Just need to put the front end together and it's done.
ARE THE MOTORS VIRTUALLY THE SAME.....

DO YOU HAVE TO SWAP THE INJECTORS ALONG WITH THE EXTERNAL PARTS AND ATTACHMENTS THAT YOU HAVE LISTED IN THIS THREAD?....

IS THE HORSEPOWER OF THE INTERNATIONAL MOTOR EQUAL TO THE FORD MOTOR?....
 

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All the same when block is stripped. Injectors are single shot 160cc on later years.


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Discussion Starter #36
They're the exact same block and internals. Horsepower and torque differences were a matter of tuning, International ran them at less horsepower but more torque. Injectors in the 444E are ADs, whereas the truck originally had ABs. Should run fine, might be able to get more out of them with a tune but I doubt that will be in the budget on this truck since I still don't plan to own it for very long. It's a shame, since the motor will probably be solid for years to come, but the rust and the transmission scare me. Hopefully I should be able to sell this for what I have in it and move on to something else when the time comes.
 

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Discussion Starter #37
Aight. Intercooler and piping, intake, radiator, batteries, and AC condenser went back into place today. Filled it up with oil. It immediately began dripping out of the flywheel inspection cover. Didn't even think about the rear main seal when doing this, so add that to the list of things you should definitely do when you have the engine out. Seemed to stop dripping almost immediately after I stopped pouring, so hopefully it's something I can ignore and get away with.

Went to start the truck. Turned the key. Power came on, fuel pump ran. For about three seconds, then everything died. No lights on dash, no interior lights or turn signals, nothing. Like the batteries are disconnected. Batteries in my multimeter were dead as well, so I couldn't test the batteries, but I'm fairly confident they're good. No fuses blown. Has to be something I either connected wrong or didn't connect at all. There's two smaller ground wires that branch off the main battery to block ground on the passenger's side. Didn't know where they went, so I left them disconnected thinking I'd see what didn't work, and that I really just wanted to see if this thing is going to run at all. Since that's an obvious point to start, even though I don't think that's it, could someone tell me where the leads on that passenger's side cable are supposed to go?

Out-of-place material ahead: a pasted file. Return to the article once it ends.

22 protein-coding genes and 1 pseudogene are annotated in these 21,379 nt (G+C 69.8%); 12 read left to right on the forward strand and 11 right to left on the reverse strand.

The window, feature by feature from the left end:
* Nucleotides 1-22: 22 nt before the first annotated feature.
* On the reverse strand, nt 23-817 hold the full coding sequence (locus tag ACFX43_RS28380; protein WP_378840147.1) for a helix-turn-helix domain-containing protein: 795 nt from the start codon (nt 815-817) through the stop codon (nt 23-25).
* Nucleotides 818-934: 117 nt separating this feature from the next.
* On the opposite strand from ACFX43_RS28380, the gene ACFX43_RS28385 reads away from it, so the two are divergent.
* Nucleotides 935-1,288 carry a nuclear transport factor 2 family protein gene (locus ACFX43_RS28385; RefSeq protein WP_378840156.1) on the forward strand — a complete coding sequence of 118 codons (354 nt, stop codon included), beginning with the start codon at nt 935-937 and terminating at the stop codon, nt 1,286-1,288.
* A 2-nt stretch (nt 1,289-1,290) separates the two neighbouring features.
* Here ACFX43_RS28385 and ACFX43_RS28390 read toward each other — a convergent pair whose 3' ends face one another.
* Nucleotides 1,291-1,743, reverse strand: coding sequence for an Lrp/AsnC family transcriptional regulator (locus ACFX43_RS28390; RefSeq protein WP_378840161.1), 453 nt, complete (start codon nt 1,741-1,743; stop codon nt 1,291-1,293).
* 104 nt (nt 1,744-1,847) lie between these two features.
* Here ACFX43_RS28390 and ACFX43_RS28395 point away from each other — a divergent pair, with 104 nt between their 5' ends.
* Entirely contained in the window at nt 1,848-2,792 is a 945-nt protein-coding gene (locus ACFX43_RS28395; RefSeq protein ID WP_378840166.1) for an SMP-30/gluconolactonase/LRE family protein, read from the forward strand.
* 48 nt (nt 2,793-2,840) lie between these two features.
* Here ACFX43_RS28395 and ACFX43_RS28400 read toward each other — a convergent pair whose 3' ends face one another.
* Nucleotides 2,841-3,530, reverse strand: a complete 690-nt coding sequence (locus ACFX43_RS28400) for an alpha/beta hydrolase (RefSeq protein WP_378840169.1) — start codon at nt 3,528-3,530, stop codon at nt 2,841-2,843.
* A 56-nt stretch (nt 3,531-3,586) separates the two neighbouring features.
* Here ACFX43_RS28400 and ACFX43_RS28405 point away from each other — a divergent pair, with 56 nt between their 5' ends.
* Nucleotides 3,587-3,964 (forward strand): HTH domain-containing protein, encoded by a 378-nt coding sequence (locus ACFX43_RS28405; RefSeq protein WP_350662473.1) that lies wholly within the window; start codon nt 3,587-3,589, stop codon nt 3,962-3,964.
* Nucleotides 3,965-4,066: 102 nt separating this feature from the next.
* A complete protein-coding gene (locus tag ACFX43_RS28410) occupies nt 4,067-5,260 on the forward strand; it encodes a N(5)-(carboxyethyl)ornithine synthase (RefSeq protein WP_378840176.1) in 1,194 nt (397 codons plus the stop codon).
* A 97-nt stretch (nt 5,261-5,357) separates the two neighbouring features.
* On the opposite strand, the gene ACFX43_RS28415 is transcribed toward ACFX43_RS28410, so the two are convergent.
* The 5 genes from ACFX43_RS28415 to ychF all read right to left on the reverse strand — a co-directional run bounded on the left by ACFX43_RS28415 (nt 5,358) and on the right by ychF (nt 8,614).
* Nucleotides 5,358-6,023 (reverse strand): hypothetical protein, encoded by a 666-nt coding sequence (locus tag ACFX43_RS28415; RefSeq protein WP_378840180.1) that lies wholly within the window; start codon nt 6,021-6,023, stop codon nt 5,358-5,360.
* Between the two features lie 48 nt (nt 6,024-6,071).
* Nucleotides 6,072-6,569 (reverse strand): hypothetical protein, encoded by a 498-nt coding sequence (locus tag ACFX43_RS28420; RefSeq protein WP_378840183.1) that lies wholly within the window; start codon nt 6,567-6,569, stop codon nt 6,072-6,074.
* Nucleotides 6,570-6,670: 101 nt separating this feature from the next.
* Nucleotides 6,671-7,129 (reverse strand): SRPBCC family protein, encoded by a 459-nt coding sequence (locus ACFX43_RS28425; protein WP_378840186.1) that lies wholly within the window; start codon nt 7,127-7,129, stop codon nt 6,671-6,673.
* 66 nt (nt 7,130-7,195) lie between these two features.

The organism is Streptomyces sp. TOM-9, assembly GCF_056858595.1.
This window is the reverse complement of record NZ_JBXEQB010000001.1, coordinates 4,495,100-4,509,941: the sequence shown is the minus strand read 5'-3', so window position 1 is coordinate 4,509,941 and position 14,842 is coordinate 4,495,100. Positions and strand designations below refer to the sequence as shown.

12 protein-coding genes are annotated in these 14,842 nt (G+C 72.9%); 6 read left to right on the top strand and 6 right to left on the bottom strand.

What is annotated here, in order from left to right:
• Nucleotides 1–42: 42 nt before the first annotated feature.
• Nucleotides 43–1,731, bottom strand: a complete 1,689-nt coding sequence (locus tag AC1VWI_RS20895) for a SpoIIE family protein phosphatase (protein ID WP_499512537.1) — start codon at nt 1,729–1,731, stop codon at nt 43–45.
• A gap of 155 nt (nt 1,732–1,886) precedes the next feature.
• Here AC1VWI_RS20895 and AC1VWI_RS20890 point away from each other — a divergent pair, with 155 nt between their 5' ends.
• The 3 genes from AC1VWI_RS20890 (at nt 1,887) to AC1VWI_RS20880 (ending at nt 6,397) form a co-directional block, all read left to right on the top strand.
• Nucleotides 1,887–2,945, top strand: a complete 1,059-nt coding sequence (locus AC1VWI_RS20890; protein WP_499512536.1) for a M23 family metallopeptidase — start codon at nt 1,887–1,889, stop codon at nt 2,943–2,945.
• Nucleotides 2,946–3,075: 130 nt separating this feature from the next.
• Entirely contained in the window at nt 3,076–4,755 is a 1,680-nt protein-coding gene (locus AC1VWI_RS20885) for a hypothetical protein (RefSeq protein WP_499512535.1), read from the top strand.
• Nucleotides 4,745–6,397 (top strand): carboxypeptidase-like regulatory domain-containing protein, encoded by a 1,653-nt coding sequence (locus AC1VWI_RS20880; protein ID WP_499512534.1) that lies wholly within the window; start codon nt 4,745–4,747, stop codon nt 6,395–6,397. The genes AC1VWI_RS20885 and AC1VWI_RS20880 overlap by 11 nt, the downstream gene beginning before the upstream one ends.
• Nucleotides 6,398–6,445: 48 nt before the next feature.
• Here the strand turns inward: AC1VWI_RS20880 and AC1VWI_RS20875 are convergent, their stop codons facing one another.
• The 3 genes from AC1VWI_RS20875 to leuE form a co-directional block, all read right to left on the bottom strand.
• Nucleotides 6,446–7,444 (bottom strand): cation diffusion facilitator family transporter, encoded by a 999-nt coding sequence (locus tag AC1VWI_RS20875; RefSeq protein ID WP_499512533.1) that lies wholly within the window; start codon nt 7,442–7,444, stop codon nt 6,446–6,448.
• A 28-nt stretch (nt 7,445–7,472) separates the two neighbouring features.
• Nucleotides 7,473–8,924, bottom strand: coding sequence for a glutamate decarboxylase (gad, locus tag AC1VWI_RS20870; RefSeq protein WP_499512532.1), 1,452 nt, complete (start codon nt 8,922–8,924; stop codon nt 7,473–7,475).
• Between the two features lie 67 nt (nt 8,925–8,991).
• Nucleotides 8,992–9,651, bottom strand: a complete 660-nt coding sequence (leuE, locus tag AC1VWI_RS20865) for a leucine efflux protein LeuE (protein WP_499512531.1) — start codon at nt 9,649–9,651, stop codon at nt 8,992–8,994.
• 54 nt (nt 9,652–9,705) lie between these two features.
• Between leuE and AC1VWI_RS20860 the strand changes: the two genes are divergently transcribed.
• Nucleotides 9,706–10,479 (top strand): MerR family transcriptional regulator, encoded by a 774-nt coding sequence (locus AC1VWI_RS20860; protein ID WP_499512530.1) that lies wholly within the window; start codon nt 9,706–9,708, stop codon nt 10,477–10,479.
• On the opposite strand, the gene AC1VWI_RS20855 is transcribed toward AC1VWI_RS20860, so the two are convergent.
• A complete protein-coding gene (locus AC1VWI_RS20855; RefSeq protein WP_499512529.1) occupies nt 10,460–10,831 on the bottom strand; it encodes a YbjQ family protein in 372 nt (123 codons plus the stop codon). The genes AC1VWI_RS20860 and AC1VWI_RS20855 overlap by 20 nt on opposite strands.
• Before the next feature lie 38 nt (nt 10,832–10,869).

It's so close, and yet so far.
 

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Aight. Intercooler and piping, intake, radiator, batteries, and AC condenser went back into place today. Filled it up with oil. It immediately began dripping out of the flywheel inspection cover. Didn't even think about the rear main seal when doing this, so add that to the list of things you should definitely do when you have the engine out. Seemed to stop dripping almost immediately after I stopped pouring, so hopefully it's something I can ignore and get away with.